The above list of infant equipment is not extensive, but provides examples of the types of equipment used by parents for their children in the home in order to keep the child safe and occupied. The infant equipment that has not been extensively researched in terms of its effect on motor development is not included in this list to make sure that parents and health care professionals can make the most informed decision possible on what types of equipment they want to use for their infant.
Debate on Infant Equipment Use
The main debate on using infant equipment is whether the use promotes or delays the acquisition of motor skills. Bartlett and Fanning (2003) studied infants born preterm and they did not find any negative relationships between the use of equipment and motor development besides the use of an infant swing. The swing is most often used to soothe an irritable child and should only be used under six months of age. In order to develop antigravity postural control in sitting, the swing should not be used after six months of age and the parent should consult a therapist to consider other options of soothing the child and decreasing irritability without impeding on the acquisition of sitting independently (Bartlett & Fanning, 2003). They suggest that children who do not yet have the motor capability to sit independently might actually benefit from the use of infant equipment such as high chairs, other infant seats, and exersaucers (Bartlett & Fanning, 2004). They believe that because this type of equipment can be modified to give various degrees of support, it can provide graded opportunities to develop antigravity control. They also found a negative relationship in terms of motor development between carrying and the ability to sit. The most common reason for carrying the child was for safety and so they suggest that a playpen can be used for part of the day to ensure safety as well as to develop infant-parent independence (Bartlett & Fanning, 2003). This study was done on preterm infants, which means that these suggestions are more highly recommended for that population.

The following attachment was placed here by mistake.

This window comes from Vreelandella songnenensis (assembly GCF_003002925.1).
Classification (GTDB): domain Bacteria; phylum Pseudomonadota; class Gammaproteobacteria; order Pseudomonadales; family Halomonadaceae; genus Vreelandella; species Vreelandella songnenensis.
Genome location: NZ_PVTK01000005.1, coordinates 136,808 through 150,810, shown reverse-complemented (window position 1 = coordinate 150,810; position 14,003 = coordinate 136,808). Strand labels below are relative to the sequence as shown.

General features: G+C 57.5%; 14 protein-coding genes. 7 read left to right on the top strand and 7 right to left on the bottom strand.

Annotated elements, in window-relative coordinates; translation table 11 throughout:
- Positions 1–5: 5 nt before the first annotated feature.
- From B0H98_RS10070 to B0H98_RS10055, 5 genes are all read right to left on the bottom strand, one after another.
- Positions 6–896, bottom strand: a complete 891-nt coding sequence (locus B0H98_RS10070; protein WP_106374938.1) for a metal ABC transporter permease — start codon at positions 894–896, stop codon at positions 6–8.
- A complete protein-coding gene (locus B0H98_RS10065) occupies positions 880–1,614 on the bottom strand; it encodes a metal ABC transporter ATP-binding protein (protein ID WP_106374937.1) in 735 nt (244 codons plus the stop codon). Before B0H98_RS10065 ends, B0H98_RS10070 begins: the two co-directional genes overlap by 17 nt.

Abbott and Bartlett (2000) studied typically developing infants and found that equipment use and infant motor development are inversely related. Infants with high equipment use tend to score lower on infant motor development. They also looked at previous studies done on equipment use and motor development. Crouchman (1986) researched the effect of baby walkers of the mobility of typically developing infants (Abbott & Bartlett, 2000). He found that infants who used the baby walker more than two hours per day were less mobile in the prone position, but found no differences for independent sitting or walking (Abbott & Bartlett, 2000). Kauffman and Ridenour (1977) and Ridenour (1982) also found no difference in the onset of independent walking between infants who had used a baby walker and those who had not (Abbott & Bartlett, 2000). They did find that the quality of walking patterns was significantly different between the two groups. The infants who used the baby walker showed decreased knee flexion and stride length, and greater forward lean when walking independently. These errors disappeared after the baby walkers were no longer being used, which suggests that the effect of the baby walker on the quality of movement is only temporary (Abbott & Bartlett, 2000). Simpkiss and Raikes (1972) found that excessive use of baby walkers and bouncers reinforced primitive responses and delayed the onset of voluntary movements in children, including delayed manipulative skills and delay in the onset of rolling (Abbott & Bartlett, 2000). They suggest that using this equipment too much will emphasize the disabilities of a handicap infant and show abnormal development in a typically developing child (Abbott & Bartlett, 2000).
Provasi and Lequien (1993) examined the effect of seating devices in relation to infant motor development and found that infants using a non-rigid seating device slept more, were quieter, and demonstrated fewer motor behaviors associated with prematurity such as clonus and startles (rapid successions of flexion and extension in a group of muscles). Although there is not much research in this area, using seating devices may be beneficial when children are very young according to Provasi and Lequien (1993).